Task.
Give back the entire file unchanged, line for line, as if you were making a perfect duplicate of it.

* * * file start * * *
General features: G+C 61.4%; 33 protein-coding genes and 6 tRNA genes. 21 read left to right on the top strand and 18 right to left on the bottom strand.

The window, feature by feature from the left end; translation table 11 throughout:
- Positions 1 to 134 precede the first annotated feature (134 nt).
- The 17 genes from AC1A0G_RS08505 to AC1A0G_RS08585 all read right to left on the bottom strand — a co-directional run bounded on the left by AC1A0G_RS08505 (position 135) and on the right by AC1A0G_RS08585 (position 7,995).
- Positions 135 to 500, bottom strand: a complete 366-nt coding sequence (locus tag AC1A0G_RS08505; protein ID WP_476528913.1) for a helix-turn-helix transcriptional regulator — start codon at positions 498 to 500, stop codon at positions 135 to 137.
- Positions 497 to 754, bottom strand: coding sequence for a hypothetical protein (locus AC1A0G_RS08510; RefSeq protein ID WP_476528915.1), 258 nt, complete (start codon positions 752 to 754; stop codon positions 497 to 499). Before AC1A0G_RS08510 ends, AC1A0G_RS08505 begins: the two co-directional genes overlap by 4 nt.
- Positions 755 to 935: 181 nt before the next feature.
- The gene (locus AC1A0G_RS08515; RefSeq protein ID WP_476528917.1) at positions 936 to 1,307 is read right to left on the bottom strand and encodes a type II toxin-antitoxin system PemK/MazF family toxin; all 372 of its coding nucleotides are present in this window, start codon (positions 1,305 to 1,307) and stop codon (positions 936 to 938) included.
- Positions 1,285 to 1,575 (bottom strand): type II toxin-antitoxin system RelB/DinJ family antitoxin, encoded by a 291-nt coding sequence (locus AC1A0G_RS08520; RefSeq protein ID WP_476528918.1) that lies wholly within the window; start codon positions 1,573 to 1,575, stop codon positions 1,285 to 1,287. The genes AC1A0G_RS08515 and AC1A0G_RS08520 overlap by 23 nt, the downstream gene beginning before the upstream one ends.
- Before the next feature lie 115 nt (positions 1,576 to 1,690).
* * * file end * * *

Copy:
General features: G+C 61.4%; 33 protein-coding genes and 6 tRNA genes. 21 read left to right on the top strand and 18 right to left on the bottom strand.

The window, feature by feature from the left end; translation table 11 throughout:
- Positions 1 to 134 precede the first annotated feature (134 nt).
- The 17 genes from AC1A0G_RS08505 to AC1A0G_RS08585 all read right to left on the bottom strand — a co-directional run bounded on the left by AC1A0G_RS08505 (position 135) and on the right by AC1A0G_RS08585 (position 7,995).
- Positions 135 to 500, bottom strand: a complete 366-nt coding sequence (locus tag AC1A0G_RS08505; protein ID WP_476528913.1) for a helix-turn-helix transcriptional regulator — start codon at positions 498 to 500, stop codon at positions 135 to 137.
- Positions 497 to 754, bottom strand: coding sequence for a hypothetical protein (locus AC1A0G_RS08510; RefSeq protein ID WP_476528915.1), 258 nt, complete (start codon positions 752 to 754; stop codon positions 497 to 499). Before AC1A0G_RS08510 ends, AC1A0G_RS08505 begins: the two co-directional genes overlap by 4 nt.
- Positions 755 to 935: 181 nt before the next feature.
- The gene (locus AC1A0G_RS08515; RefSeq protein ID WP_476528917.1) at positions 936 to 1,307 is read right to left on the bottom strand and encodes a type II toxin-antitoxin system PemK/MazF family toxin; all 372 of its coding nucleotides are present in this window, start codon (positions 1,305 to 1,307) and stop codon (positions 936 to 938) included.
- Positions 1,285 to 1,575 (bottom strand): type II toxin-antitoxin system RelB/DinJ family antitoxin, encoded by a 291-nt coding sequence (locus AC1A0G_RS08520; RefSeq protein ID WP_476528918.1) that lies wholly within the window; start codon positions 1,573 to 1,575, stop codon positions 1,285 to 1,287. The genes AC1A0G_RS08515 and AC1A0G_RS08520 overlap by 23 nt, the downstream gene beginning before the upstream one ends.
- Before the next feature lie 115 nt (positions 1,576 to 1,690).